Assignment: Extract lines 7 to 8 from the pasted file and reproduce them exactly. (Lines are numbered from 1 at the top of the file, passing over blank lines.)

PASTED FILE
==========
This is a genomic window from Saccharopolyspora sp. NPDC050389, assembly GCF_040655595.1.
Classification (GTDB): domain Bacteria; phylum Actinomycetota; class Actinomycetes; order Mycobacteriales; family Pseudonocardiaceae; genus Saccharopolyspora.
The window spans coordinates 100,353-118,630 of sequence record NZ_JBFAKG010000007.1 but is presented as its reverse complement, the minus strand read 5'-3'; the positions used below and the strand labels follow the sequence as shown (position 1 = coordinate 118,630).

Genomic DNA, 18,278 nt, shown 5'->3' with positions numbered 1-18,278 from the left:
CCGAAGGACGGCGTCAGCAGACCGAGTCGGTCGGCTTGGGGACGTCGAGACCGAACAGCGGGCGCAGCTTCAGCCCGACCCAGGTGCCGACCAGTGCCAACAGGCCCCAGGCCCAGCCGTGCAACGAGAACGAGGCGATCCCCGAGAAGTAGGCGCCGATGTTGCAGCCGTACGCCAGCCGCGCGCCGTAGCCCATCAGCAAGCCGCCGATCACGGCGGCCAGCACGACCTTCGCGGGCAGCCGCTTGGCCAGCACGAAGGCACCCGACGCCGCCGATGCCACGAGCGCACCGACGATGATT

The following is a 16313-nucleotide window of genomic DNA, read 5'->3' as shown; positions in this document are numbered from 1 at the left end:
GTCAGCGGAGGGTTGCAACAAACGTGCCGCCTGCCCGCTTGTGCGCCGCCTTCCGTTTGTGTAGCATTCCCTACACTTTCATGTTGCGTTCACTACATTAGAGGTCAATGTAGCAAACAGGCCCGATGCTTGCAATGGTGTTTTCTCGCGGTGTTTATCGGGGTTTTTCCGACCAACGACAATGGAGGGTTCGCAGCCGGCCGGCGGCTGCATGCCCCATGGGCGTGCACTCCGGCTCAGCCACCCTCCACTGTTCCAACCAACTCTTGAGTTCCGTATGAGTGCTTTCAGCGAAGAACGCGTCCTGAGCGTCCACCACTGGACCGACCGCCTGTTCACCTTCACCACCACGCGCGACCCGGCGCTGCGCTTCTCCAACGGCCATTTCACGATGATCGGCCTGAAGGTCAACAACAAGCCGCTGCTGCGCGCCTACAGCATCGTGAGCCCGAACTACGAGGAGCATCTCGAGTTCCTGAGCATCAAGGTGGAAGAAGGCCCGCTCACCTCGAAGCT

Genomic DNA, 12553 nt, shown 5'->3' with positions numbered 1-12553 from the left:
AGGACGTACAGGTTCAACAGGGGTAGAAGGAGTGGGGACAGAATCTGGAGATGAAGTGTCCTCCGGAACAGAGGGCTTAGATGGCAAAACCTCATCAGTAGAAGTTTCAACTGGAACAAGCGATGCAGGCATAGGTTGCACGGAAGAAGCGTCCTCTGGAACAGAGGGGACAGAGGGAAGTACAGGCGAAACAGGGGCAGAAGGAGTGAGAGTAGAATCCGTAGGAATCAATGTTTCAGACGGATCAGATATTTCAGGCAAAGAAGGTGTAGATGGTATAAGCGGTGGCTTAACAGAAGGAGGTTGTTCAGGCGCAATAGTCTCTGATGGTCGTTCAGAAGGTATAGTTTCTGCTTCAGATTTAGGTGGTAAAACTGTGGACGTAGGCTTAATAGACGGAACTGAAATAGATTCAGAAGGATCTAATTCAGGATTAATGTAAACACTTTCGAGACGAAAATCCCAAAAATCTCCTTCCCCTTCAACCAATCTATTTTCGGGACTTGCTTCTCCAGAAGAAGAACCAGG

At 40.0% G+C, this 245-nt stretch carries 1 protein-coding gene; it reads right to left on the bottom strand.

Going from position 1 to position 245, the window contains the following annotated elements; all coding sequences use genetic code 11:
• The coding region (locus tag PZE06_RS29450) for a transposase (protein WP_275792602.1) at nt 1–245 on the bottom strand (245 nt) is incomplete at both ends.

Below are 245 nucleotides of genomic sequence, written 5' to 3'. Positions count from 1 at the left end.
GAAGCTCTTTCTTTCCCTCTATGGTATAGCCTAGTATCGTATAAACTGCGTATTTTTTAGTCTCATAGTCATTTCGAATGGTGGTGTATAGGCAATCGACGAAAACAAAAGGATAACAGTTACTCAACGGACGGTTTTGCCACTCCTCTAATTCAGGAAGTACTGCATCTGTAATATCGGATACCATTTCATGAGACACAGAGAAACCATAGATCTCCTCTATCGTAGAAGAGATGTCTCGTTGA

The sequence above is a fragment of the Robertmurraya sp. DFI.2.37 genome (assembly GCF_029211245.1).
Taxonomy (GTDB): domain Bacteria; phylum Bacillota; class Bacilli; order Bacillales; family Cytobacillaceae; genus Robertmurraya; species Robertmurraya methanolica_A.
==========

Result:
GTCAGCGGAGGGTTGCAACAAACGTGCCGCCTGCCCGCTTGTGCGCCGCCTTCCGTTTGTGTAGCATTCCCTACACTTTCATGTTGCGTTCACTACATTAGAGGTCAATGTAGCAAACAGGCCCGATGCTTGCAATGGTGTTTTCTCGCGGTGTTTATCGGGGTTTTTCCGACCAACGACAATGGAGGGTTCGCAGCCGGCCGGCGGCTGCATGCCCCATGGGCGTGCACTCCGGCTCAGCCACCCTCCACTGTTCCAACCAACTCTTGAGTTCCGTATGAGTGCTTTCAGCGAAGAACGCGTCCTGAGCGTCCACCACTGGACCGACCGCCTGTTCACCTTCACCACCACGCGCGACCCGGCGCTGCGCTTCTCCAACGGCCATTTCACGATGATCGGCCTGAAGGTCAACAACAAGCCGCTGCTGCGCGCCTACAGCATCGTGAGCCCGAACTACGAGGAGCATCTCGAGTTCCTGAGCATCAAGGTGGAAGAAGGCCCGCTCACCTCGAAGCT

Genomic DNA, 12553 nt, shown 5'->3' with positions numbered 1-12553 from the left: